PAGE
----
Renee in front of his oven at Pain de Molitg

Meet Renee, the Boulanger at Le Pain de Molitg

Renee the baker at Le Pain de Molitg
Renee, Artisan Boulanger at Le Pain de Molitg

I’ve always been under the impression that all bakers start their baking day in the early hours of the morning.

Perhaps some do and I’m sure they do, who am I to say. However, Renee’s day starts – ends, honestly I don’t know how to figure that in context, but nevertheless, he starts his sourdough prep 11pm in the evening. Meaning, he is up before the crack of dawn from the night before! Β By the time I joined him the following morning at 6am (my assigned time by him) the bakery was in full swing with an array of sourdough breads stacked on the shelf. In time to witness the second batch of mixing & baking of his artisan craft. Originally from Ille-sur-de-Tet, Renee has been baking for the past 15 years and is endearingly passionate about his ingredients being only biodynamic products and that only natural levains are used in his baking process.

It was wonderful to discover that such principles abide in the depths of French Catalunya and that there is demand for such bread.

He sells primarily at the local market in Prades every Tuesday & Saturday morning. Le Pain de Molitg is open 3 times a week: Monday, Wednesday & Friday from 4pm to 5.30pm. After his morning bakes he tries to catch up with some well deserved shut eye before he opens his bakery for sales to the public!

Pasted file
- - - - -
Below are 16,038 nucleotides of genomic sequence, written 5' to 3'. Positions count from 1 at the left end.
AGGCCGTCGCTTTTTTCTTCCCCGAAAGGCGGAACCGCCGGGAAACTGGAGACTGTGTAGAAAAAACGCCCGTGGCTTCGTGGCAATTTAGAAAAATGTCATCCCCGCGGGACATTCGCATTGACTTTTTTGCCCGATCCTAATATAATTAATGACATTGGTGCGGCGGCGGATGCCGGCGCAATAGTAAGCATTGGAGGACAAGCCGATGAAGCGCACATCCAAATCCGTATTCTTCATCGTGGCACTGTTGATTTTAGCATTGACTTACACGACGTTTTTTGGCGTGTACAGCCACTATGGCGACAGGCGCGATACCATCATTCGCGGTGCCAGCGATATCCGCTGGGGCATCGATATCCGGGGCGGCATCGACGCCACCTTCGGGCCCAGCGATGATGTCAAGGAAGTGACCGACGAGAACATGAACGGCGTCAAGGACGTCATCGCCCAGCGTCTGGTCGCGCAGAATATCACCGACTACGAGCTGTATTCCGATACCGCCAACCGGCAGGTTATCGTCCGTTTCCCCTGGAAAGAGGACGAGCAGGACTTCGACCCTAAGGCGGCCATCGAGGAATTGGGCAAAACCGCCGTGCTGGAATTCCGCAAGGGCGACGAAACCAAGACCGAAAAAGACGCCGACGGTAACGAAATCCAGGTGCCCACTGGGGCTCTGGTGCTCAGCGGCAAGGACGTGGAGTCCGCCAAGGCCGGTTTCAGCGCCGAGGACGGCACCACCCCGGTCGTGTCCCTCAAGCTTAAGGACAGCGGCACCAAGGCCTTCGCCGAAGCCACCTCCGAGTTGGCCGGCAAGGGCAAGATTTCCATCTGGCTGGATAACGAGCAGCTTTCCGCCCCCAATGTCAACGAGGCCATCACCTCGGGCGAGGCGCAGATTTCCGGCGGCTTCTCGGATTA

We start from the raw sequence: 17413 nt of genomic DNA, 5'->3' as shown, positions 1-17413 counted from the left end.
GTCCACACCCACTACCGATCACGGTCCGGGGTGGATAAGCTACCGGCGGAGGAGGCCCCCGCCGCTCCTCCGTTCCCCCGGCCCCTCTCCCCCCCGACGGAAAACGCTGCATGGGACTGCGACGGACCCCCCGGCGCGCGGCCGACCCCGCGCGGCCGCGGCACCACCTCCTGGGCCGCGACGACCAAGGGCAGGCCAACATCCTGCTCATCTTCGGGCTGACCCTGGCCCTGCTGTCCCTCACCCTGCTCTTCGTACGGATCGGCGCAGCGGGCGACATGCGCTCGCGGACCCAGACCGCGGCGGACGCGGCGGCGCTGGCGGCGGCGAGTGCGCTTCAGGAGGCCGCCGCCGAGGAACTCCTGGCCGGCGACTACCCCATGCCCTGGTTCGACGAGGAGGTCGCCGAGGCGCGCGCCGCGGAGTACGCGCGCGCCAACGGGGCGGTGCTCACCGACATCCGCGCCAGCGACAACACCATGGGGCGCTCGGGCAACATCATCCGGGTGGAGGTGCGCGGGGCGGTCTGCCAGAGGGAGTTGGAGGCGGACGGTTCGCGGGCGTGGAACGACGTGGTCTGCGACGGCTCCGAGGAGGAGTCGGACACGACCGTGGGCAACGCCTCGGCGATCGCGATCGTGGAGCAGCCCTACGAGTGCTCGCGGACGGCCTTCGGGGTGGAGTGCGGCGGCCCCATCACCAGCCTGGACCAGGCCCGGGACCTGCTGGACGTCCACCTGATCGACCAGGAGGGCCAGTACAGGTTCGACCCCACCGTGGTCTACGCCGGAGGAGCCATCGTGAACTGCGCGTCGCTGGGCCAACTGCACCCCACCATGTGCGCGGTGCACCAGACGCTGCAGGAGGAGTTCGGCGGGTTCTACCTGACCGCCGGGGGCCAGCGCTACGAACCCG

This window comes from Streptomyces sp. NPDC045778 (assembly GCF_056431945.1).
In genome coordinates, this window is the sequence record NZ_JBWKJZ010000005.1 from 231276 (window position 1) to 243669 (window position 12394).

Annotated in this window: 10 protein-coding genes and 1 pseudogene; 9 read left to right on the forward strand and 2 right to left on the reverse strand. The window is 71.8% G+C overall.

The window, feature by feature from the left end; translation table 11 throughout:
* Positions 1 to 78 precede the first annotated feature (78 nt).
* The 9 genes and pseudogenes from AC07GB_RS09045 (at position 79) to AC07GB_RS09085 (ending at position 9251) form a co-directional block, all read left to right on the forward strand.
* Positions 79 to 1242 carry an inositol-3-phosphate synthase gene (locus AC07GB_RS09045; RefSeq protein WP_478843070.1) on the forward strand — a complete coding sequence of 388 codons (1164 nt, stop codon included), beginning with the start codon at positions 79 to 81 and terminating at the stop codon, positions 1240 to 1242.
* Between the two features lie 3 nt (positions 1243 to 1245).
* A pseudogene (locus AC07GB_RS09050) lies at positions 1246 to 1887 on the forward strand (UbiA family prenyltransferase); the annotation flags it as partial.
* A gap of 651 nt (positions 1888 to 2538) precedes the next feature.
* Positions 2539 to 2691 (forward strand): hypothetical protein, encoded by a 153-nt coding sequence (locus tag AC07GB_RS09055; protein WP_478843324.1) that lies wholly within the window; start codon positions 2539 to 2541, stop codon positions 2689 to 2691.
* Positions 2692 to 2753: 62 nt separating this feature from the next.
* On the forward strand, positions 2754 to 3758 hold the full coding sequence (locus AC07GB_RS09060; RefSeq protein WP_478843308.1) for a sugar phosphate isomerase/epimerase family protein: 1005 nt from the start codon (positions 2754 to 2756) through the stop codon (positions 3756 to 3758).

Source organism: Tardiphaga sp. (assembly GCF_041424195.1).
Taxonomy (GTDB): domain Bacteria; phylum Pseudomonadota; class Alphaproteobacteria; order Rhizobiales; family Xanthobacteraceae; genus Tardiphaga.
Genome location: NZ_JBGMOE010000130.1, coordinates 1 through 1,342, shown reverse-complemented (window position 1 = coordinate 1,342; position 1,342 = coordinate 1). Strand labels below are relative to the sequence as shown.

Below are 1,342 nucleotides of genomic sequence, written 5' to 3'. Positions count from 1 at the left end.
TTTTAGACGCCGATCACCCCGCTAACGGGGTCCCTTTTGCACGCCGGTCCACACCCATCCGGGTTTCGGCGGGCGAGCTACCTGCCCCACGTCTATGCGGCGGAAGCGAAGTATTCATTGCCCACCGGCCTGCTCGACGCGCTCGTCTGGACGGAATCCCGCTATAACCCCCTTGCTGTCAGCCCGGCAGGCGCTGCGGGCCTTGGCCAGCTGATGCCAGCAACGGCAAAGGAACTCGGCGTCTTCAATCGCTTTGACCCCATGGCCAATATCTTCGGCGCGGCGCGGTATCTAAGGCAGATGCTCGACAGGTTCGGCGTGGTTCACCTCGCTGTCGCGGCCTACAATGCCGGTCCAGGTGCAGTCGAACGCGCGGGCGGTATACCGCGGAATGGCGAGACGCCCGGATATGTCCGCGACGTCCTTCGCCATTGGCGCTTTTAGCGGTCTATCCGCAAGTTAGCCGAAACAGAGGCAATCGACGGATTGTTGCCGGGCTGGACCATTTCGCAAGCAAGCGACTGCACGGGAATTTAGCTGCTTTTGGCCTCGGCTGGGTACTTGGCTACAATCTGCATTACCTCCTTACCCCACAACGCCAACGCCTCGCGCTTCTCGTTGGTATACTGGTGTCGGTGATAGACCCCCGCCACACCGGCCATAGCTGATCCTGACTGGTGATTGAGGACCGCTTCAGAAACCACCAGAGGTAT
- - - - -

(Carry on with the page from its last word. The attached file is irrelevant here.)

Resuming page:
What is not sold at the local market goes to the local Eco-cooperative shop in Prades. I asked whether any bread is sold to restaurants and was surprised to discover only one currently. Largest trading is during the summer season, thanks to the tourist trade. Renee’s assistant, Simon (a Welsh chappy who has lived there since a kid but still speaks English, yey, and your point of sale at the market) proudly informed me that they are pretty much sold out of bread before the market finishes during the tourist season. During the winter they roughly bake a variety of 150 loaves, whereas in the summer it can be anything up to 350-400 on their baking days.

A small scale operation compared to commercial stuff, but it is Β proof that this is true artisan baking that prides itself on “quality” rather than “quantity”

Next time, more breadcrumbs on the actual baking!

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